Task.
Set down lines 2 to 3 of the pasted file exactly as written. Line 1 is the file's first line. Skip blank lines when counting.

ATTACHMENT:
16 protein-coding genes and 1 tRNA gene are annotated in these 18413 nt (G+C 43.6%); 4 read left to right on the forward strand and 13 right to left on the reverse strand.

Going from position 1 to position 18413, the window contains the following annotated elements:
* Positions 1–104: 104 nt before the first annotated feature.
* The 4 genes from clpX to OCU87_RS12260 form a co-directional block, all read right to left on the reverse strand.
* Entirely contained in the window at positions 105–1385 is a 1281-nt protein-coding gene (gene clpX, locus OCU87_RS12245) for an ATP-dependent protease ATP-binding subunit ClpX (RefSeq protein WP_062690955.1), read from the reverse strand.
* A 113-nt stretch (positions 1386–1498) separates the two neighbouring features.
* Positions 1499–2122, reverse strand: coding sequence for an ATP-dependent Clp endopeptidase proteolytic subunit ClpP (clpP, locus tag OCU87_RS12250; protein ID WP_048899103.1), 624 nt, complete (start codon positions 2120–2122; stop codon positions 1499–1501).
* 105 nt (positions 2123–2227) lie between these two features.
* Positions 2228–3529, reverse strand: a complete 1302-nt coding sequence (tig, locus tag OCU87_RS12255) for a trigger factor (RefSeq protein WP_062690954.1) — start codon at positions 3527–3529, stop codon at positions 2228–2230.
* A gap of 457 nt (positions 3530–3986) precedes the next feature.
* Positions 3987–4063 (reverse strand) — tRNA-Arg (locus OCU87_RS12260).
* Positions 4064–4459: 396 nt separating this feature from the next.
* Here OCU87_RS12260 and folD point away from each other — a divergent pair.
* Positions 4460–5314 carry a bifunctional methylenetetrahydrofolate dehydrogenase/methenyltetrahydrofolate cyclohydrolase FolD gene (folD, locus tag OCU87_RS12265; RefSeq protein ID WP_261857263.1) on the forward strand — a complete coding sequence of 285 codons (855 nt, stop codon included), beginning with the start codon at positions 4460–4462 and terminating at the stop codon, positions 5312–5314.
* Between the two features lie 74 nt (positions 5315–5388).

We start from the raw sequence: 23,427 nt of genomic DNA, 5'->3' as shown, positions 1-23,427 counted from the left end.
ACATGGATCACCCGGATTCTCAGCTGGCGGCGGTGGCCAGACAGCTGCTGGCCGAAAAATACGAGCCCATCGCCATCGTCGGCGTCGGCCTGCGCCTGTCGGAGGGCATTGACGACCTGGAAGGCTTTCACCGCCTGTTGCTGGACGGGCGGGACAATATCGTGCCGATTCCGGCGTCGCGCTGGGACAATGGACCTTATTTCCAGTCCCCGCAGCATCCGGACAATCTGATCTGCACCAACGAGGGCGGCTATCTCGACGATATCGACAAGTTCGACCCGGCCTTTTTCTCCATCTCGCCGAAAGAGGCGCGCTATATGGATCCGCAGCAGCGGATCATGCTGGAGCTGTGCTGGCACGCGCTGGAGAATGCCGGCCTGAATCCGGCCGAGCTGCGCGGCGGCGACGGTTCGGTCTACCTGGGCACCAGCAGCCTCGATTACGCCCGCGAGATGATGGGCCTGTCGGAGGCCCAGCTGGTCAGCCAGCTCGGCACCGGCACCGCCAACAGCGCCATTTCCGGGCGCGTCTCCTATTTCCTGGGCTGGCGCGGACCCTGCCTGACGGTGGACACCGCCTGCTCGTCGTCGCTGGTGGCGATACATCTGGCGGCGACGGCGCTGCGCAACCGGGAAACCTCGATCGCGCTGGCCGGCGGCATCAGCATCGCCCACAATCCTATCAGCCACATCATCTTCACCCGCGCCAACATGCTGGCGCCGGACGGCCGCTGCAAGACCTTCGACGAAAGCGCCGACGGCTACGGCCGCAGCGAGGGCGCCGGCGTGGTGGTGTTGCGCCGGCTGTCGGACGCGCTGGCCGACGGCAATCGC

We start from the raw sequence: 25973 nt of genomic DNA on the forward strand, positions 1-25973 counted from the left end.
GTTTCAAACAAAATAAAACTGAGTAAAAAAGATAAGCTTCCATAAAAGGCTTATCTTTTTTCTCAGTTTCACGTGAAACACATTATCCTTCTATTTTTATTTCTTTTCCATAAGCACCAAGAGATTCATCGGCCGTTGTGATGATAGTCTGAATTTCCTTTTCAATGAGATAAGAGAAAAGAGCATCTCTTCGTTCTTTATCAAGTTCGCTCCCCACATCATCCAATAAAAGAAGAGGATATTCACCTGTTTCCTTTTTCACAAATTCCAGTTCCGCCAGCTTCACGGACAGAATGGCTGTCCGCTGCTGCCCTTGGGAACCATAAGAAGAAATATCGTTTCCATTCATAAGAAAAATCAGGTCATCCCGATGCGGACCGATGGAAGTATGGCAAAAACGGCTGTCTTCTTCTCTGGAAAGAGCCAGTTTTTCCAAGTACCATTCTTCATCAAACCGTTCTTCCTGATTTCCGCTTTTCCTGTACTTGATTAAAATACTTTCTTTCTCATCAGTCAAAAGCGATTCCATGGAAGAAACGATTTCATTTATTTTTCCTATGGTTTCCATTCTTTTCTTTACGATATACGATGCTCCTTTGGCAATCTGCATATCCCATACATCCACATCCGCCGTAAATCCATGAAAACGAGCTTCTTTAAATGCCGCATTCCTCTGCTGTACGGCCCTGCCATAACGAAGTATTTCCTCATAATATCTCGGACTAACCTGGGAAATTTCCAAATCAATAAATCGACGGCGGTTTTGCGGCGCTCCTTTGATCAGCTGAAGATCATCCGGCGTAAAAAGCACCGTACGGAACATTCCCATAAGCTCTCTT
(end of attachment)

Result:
Going from position 1 to position 18413, the window contains the following annotated elements:
* Positions 1–104: 104 nt before the first annotated feature.